In my return to The States earlier this week, I wondered where the Delta Sky Club was in the Copenhagen Airport. I read it was just after Passport Control at the top of Pier C, and it was where it was supposed to be, which I can never be certain with Delta Air Lines.

So I go up to the Sky Club and show my airline ticket. I’m a Delta Diamond, one of its highest class of travelers; plus, I have an American Express card that gives me access to the clubs

Access, however, comes at a steep price: $550 a year.

At the entrance to the Sky Club, I scanned my ticket, and the lounge attendant behind the counter told me I didn’t have access. She said the lounge was only open to Delta (or KLM) travelers with a First Class seat; I had a Premium Select seat, which was a tier below first class.

Now, the credit card is supposed to permit access to these lounges, regardless of what class of ticket I might buy. I travel a lot, so access to free food and drinks, and comfort are perks worth paying extra for.

But what good is the credit card if it doesn’t work?

Upon my return to The States, I called the Delta 800 number, and I was told I should have been allowed in.

What does should have mean? Yeah, I should have, but I didn’t.

This wasn’t the first time I hadn’t gotten into a lounge. It happened to me in Lima, Peru, a year ago. I also missed getting into a lounge in Rome because the Delta website had the wrong location.

I’m beyond frustrated with dealing with the Delta drama. I talked to a customer service rep, and I asked that he transfer me to a supervisor. The supervisor reiterated what the rep told me: I should have been admitted.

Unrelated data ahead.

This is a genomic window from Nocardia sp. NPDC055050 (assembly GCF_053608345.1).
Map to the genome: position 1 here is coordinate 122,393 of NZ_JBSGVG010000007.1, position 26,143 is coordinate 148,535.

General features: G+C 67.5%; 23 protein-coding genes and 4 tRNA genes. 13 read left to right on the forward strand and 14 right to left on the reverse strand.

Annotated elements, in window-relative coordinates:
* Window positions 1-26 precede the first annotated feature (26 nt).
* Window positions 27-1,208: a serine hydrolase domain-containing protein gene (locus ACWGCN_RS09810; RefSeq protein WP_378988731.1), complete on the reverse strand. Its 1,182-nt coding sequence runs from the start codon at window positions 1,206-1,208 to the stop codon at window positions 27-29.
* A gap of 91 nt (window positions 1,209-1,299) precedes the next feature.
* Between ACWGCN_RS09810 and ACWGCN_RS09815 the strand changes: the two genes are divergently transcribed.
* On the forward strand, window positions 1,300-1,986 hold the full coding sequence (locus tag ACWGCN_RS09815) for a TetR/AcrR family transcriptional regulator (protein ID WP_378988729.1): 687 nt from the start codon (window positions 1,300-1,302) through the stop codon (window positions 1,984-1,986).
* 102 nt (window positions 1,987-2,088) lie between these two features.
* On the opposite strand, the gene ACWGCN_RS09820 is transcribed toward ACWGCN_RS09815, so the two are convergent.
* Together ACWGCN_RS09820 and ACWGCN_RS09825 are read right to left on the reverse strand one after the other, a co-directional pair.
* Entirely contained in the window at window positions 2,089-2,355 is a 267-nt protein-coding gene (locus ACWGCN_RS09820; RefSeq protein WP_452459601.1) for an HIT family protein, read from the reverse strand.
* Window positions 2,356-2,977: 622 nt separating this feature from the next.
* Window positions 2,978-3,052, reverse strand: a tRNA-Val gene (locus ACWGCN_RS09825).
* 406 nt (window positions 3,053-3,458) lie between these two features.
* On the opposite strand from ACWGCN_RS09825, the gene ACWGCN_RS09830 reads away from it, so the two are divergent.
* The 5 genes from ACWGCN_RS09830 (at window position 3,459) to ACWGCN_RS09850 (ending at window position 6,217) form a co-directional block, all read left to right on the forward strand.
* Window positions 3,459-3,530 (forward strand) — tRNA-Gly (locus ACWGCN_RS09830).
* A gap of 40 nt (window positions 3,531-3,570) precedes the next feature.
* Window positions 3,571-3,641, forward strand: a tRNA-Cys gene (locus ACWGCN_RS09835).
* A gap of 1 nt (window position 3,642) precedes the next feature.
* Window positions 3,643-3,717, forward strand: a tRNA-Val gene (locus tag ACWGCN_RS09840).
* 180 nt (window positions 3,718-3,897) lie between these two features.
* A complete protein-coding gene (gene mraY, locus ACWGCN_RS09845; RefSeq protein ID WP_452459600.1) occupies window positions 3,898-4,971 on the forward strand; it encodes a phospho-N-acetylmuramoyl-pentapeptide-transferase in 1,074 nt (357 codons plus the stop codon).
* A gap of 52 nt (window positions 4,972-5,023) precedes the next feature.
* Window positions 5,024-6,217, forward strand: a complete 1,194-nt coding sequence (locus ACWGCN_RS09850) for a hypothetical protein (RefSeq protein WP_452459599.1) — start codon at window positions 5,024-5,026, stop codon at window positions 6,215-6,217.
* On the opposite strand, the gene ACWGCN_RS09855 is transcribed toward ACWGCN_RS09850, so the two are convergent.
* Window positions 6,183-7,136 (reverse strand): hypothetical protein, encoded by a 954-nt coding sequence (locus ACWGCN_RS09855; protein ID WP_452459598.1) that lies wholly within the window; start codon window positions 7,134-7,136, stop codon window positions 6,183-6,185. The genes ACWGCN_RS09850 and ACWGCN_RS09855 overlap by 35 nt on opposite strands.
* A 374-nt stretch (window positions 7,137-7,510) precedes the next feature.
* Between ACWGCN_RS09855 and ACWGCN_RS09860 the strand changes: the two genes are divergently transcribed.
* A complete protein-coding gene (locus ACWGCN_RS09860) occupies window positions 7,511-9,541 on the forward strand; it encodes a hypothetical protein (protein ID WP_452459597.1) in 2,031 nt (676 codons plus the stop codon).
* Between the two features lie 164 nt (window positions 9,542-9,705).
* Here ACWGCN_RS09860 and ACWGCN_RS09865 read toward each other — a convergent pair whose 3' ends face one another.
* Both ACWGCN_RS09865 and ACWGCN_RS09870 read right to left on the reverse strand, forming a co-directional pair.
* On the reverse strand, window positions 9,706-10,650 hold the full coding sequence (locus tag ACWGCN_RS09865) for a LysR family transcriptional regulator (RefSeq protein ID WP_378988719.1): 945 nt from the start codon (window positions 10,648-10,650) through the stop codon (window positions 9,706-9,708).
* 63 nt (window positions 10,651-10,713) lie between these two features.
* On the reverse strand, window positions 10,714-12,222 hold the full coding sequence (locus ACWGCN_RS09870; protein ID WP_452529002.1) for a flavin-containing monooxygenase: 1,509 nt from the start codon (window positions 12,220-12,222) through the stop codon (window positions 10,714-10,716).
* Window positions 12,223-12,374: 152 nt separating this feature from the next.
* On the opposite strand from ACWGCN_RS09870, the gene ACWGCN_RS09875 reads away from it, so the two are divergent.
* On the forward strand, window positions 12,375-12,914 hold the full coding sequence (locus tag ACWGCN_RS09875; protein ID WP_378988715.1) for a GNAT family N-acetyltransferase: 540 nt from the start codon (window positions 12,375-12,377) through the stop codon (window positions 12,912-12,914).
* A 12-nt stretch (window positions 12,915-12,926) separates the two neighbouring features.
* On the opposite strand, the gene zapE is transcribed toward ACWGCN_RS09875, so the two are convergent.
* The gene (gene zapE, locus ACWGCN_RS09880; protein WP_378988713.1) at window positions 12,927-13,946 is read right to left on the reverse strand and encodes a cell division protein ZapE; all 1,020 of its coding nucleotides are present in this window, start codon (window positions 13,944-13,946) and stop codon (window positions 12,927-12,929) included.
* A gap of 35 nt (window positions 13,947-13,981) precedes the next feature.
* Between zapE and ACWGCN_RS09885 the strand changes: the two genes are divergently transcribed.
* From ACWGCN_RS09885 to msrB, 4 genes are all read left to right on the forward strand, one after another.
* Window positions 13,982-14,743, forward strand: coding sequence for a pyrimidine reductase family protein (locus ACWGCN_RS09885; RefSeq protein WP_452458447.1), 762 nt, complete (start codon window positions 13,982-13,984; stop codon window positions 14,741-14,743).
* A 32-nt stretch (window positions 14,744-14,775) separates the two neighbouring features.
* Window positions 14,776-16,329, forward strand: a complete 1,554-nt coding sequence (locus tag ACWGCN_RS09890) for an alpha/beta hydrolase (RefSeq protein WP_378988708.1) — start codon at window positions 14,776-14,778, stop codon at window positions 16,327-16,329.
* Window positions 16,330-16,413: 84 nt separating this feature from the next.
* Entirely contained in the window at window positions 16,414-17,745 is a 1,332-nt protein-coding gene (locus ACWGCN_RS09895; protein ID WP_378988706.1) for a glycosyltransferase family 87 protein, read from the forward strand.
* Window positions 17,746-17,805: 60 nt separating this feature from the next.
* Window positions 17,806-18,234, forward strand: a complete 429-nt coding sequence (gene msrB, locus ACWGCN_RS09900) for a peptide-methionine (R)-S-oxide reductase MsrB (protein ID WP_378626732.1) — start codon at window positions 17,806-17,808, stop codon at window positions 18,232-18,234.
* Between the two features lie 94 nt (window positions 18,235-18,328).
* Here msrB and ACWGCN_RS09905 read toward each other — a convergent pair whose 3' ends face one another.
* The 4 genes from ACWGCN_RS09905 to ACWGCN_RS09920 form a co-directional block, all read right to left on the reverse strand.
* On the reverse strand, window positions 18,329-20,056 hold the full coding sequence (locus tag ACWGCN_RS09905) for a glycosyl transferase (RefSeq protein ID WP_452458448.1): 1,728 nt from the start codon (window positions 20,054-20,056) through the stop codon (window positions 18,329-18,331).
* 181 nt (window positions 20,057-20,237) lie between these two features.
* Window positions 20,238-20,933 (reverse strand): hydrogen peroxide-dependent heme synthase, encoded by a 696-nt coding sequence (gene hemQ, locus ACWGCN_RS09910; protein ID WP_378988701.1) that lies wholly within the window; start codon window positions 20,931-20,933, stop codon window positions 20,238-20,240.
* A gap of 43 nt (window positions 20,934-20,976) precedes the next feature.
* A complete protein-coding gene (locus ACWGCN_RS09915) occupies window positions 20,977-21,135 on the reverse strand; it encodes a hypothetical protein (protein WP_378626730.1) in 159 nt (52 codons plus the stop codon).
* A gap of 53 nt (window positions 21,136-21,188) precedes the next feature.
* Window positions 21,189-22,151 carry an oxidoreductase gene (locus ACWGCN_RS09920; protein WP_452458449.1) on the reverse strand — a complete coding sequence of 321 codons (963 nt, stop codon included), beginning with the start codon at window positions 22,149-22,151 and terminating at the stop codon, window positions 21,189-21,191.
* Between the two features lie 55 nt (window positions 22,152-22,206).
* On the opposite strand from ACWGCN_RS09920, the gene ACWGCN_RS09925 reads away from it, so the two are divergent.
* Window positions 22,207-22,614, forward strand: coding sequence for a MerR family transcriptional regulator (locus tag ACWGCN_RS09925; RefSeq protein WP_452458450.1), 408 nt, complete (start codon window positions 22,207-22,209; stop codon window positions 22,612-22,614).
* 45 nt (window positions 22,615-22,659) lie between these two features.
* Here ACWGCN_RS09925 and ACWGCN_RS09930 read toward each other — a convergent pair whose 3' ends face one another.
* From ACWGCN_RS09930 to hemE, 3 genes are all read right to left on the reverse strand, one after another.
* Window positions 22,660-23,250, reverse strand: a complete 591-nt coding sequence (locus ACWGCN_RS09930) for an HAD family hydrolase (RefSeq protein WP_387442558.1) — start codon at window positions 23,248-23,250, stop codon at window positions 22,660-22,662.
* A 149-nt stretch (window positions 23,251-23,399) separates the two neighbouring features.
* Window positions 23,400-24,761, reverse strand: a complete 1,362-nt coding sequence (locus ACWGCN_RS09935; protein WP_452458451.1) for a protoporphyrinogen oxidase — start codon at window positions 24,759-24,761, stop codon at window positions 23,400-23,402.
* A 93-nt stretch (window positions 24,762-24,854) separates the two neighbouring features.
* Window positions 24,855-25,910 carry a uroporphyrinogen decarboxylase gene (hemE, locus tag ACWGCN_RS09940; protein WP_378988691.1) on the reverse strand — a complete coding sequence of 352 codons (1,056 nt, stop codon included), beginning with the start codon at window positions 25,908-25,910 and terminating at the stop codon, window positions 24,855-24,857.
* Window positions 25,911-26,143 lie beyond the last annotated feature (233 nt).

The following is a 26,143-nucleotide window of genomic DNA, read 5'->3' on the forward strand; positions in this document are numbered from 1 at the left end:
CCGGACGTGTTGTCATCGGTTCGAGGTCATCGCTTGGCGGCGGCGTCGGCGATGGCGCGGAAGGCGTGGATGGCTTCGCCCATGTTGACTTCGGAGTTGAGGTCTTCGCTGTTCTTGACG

Somewhere in the Delta-sphere, such information is getting lost, and it should not get lost on Diamond Medallion traveler — or any traveler.

For my inconvenience, I was offered 20,000 miles, which carries a value of $250. 

Token for my inconvenience? Not much for inconvenience. It was really a “get lost, dude; we don’t have time to bother with you.”

From lost luggage on an international flight, to getting bumped from a First-Class seat, to having a flight attendant dismiss me to … I have three or four other issues that Delta tried its best not to address.  

I have written and tried to address this directly with Delta, although it seems not to care. I understand the legacy airline, post-pandemic, has been rebuilding its intra-structure, but that rebuilding ought not come at the expense of its frequent flyers.

In my case, the rebuilding looks as if it’s always coming at my expense.  

All of these misadventures have made me wonder: What good is the American Express card if it doesn’t work the way it’s supposed to?

Should I ask AmEx for my $550 back?